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J Neurosci. 1999 Jul 1;19(13):5632-43.

Spatial attention deficits in patients with acquired or developmental cerebellar abnormality.

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  • 1Department of Neurosciences, University of California, San Diego, La Jolla, California 92093-0217, USA.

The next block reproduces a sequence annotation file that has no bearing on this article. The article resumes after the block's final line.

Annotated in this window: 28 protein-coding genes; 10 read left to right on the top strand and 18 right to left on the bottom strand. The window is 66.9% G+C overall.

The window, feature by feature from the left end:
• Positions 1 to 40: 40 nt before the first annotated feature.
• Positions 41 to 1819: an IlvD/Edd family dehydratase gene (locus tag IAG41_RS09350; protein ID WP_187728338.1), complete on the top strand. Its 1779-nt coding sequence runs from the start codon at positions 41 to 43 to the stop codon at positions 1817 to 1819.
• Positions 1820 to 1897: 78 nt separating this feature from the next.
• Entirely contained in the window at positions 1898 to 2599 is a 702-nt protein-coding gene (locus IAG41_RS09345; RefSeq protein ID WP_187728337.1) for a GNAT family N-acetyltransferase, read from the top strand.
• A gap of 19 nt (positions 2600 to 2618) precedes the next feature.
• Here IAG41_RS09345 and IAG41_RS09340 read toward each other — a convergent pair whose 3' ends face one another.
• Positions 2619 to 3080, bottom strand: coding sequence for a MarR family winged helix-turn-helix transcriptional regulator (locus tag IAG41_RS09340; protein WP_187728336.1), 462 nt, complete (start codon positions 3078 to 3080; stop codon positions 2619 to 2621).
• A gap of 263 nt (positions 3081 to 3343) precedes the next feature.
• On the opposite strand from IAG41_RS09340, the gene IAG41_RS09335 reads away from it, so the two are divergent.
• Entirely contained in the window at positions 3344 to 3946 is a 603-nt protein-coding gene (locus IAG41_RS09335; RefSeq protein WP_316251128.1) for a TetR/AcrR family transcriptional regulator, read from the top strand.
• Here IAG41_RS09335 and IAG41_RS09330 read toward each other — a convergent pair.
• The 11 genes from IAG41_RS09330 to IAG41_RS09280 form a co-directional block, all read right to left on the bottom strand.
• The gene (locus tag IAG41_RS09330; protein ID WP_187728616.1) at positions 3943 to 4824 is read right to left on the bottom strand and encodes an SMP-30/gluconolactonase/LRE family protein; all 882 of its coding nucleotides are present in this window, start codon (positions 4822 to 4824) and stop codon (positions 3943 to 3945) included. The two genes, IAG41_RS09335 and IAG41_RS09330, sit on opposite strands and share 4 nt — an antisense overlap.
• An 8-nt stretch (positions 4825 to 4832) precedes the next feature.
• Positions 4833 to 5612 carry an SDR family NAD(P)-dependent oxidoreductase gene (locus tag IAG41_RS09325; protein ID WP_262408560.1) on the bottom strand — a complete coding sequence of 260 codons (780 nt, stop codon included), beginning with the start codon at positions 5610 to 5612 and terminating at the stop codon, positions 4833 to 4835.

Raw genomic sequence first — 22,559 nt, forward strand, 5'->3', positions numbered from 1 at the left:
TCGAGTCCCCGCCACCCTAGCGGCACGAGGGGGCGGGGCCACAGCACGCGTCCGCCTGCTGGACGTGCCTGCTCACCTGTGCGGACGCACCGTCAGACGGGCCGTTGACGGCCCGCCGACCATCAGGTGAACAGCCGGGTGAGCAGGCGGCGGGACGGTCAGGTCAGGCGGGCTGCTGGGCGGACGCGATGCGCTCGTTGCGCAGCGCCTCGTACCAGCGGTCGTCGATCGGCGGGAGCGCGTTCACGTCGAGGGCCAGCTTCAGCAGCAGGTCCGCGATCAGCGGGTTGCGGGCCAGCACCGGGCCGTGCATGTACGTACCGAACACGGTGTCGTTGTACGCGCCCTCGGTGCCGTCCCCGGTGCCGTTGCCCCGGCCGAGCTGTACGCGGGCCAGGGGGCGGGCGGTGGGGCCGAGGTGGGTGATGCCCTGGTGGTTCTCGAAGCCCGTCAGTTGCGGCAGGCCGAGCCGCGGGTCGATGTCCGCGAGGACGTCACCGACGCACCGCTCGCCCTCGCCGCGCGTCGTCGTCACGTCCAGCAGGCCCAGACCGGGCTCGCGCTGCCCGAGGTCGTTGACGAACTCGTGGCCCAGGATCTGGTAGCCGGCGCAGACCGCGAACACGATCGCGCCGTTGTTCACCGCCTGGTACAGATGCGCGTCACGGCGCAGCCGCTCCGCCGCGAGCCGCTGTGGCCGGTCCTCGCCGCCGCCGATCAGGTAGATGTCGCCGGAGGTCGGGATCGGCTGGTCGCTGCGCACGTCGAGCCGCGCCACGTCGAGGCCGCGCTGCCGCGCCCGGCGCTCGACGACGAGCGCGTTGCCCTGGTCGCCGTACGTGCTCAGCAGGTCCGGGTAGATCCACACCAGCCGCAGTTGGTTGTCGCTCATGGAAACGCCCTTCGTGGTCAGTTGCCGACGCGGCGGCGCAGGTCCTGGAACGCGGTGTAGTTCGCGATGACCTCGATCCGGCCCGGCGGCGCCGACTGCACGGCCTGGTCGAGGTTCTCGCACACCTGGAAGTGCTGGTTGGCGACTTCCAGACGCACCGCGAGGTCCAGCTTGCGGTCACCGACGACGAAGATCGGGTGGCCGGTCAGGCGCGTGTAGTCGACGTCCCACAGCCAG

Recent imaging and clinical studies have challenged the concept that the functional role of the cerebellum is exclusively in the motor domain. We present evidence of slowed covert orienting of visuospatial attention in patients with developmental cerebellar abnormality (patients with autism, a disorder in which at least 90% of all postmortem cases reported to date have Purkinje neuron loss), and in patients with cerebellar damage acquired from tumor or stroke. In spatial cuing tasks, normal control subjects across a wide age range were able to orient attention within 100 msec of an attention-directing cue. Patients with cerebellar damage showed little evidence of having oriented attention after 100 msec but did show the effects of attention orienting after 800-1200 msec. These effects were demonstrated in a task in which results were independent of the motor response. In this task, smaller cerebellar vermal lobules VI-VII (from magnetic resonance imaging) were associated with greater attention-orienting deficits. Although eye movements may also be disrupted in patients with cerebellar damage, abnormal gaze shifting cannot explain the timing and nature of the attention-orienting deficits reported here. These data may be consistent with evidence from animal models that suggest damage to the cerebellum disrupts both the spatial encoding of a location for an attentional shift and the subsequent gaze shift. These data are also consistent with a model of cerebellar function in which the cerebellum supports a broad spectrum of brain systems involved in both nonmotor and motor function.

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